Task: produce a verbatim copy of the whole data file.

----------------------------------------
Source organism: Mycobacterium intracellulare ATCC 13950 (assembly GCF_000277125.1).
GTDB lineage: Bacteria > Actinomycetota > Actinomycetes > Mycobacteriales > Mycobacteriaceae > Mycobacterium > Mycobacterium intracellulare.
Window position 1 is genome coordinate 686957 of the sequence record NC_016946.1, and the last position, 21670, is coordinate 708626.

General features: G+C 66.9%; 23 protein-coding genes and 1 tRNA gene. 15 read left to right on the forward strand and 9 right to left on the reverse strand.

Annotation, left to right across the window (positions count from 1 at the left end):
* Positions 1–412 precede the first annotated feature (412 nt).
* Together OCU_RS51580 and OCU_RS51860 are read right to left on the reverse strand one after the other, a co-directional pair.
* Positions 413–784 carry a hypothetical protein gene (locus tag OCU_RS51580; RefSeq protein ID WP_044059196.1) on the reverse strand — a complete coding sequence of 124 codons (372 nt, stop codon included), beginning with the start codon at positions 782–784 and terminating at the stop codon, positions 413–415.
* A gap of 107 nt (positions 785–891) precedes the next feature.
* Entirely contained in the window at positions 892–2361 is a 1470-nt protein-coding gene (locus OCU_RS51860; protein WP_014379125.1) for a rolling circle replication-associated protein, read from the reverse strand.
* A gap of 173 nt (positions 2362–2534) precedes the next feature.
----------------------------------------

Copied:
Source organism: Mycobacterium intracellulare ATCC 13950 (assembly GCF_000277125.1).
GTDB lineage: Bacteria > Actinomycetota > Actinomycetes > Mycobacteriales > Mycobacteriaceae > Mycobacterium > Mycobacterium intracellulare.
Window position 1 is genome coordinate 686957 of the sequence record NC_016946.1, and the last position, 21670, is coordinate 708626.

General features: G+C 66.9%; 23 protein-coding genes and 1 tRNA gene. 15 read left to right on the forward strand and 9 right to left on the reverse strand.

Annotation, left to right across the window (positions count from 1 at the left end):
* Positions 1–412 precede the first annotated feature (412 nt).
* Together OCU_RS51580 and OCU_RS51860 are read right to left on the reverse strand one after the other, a co-directional pair.
* Positions 413–784 carry a hypothetical protein gene (locus tag OCU_RS51580; RefSeq protein ID WP_044059196.1) on the reverse strand — a complete coding sequence of 124 codons (372 nt, stop codon included), beginning with the start codon at positions 782–784 and terminating at the stop codon, positions 413–415.
* A gap of 107 nt (positions 785–891) precedes the next feature.
* Entirely contained in the window at positions 892–2361 is a 1470-nt protein-coding gene (locus OCU_RS51860; protein WP_014379125.1) for a rolling circle replication-associated protein, read from the reverse strand.
* A gap of 173 nt (positions 2362–2534) precedes the next feature.